Hungary is no longer a commuter between East and West, President of the Bundestag Wolfgang Schäuble wrote in an article for Magyar Nemzet on the day of German reunification.
Its famous poet Endre Ady once called his Hungary a “ferry nation”, constantly commuting between East and West. Thirty years ago, for the refugees coming from East Germany it was primarily a bridge to freedom.
Rmx.news points out that Hungary has long since been a bridge country. Many Germans from East and West came here on vacation, occasioning many tiny and temporary reunifications of families. Hungary still considers Germany a neighboring country with which it does not share any borders.
This vicinity gained a new dimension in the summer of 1989, when tens of thousands of Germans fled the East, seeking refuge they found in Hungary. To this day, Germans remember the words written on a memorial of that summer’s flight to the West: “A prisoner nation has opened the door of its cell so another prisoner nation can reach freedom”.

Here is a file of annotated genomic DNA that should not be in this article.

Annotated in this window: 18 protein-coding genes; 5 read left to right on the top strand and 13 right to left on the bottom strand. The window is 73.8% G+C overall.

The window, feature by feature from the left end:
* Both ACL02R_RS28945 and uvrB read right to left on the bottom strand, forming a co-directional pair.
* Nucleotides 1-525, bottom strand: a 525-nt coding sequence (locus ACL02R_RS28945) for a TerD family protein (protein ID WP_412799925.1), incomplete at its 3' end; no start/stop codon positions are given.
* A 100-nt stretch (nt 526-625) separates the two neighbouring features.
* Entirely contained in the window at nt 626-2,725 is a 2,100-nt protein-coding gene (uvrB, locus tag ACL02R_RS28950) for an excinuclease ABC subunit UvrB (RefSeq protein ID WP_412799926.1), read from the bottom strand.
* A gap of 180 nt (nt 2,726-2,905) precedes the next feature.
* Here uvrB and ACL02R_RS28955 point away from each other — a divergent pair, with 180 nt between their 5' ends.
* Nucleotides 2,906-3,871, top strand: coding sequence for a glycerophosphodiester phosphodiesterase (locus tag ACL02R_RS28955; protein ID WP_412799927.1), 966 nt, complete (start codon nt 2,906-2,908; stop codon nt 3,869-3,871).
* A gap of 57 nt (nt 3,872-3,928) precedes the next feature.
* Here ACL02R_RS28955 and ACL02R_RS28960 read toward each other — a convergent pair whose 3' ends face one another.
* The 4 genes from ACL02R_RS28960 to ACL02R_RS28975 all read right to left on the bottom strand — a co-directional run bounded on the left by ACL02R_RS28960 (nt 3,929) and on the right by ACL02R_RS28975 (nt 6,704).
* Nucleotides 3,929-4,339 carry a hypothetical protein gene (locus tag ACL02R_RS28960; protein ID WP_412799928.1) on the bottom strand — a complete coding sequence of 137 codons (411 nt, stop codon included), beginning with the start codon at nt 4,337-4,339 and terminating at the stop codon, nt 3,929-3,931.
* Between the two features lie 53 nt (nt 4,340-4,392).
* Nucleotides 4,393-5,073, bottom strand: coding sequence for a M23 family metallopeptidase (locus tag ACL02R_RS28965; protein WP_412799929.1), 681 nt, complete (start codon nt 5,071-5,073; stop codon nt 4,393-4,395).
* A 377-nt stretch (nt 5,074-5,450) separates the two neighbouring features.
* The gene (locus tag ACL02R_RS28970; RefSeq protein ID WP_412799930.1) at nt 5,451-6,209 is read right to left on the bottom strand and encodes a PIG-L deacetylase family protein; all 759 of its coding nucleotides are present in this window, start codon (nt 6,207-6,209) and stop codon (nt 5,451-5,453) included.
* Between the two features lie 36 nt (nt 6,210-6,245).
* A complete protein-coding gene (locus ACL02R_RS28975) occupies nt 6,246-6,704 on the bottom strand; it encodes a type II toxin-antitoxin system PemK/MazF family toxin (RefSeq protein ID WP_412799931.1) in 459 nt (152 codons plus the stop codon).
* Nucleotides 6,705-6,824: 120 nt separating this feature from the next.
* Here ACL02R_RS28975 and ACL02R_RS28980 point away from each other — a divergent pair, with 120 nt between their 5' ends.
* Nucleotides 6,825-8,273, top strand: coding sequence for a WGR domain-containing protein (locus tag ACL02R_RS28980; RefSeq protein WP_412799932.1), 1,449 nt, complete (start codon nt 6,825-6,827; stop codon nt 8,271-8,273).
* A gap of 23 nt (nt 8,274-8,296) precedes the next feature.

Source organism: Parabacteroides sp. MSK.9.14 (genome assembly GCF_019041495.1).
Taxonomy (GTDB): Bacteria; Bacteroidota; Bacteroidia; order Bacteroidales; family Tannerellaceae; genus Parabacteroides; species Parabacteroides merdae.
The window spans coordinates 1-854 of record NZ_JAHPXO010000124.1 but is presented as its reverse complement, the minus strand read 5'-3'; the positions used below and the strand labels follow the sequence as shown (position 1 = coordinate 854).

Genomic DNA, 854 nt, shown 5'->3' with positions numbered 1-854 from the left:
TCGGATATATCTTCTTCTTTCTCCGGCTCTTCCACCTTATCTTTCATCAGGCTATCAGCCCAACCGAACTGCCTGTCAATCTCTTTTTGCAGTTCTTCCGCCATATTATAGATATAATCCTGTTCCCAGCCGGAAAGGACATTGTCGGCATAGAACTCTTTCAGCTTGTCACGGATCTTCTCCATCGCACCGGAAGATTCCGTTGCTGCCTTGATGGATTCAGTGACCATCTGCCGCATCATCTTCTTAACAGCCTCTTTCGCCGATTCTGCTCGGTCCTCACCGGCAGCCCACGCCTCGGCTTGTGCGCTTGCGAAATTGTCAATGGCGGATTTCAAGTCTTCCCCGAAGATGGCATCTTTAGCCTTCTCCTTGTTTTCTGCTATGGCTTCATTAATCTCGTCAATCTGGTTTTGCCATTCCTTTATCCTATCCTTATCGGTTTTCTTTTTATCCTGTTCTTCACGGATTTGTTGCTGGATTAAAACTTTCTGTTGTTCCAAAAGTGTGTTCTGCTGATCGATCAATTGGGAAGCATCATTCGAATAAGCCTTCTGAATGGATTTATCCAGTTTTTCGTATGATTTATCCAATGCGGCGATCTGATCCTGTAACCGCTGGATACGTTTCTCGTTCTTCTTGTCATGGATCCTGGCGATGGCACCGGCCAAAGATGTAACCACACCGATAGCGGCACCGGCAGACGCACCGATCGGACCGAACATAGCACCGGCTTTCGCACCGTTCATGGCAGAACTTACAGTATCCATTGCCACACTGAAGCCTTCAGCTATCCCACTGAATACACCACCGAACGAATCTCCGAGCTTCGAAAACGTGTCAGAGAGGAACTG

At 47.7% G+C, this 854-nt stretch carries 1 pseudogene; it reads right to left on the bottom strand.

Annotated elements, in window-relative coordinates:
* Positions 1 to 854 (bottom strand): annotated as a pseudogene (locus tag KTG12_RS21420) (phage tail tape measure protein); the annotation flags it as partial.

Hungary’s decision to let the East Germans go was neither easy nor without its risks. At the time, nobody knew how Gorbachev’s Soviet Union would react – and there were 80,000 Soviet troops stationed in Hungary.
But the Eastern people – from the Balkans to the Baltics – gathered their courage and shook their fear and helplessness. “Those who learned fear earlier knew it no more,” father Imre Kozma, the priest who first gave refuge to the East Germans said.
Hungary’s decision to open its borders led directly to the fall of the Berlin Wall two months later. As Helmut Kohl famously said: “Hungary knocked the first brick out of the Berlin Wall.”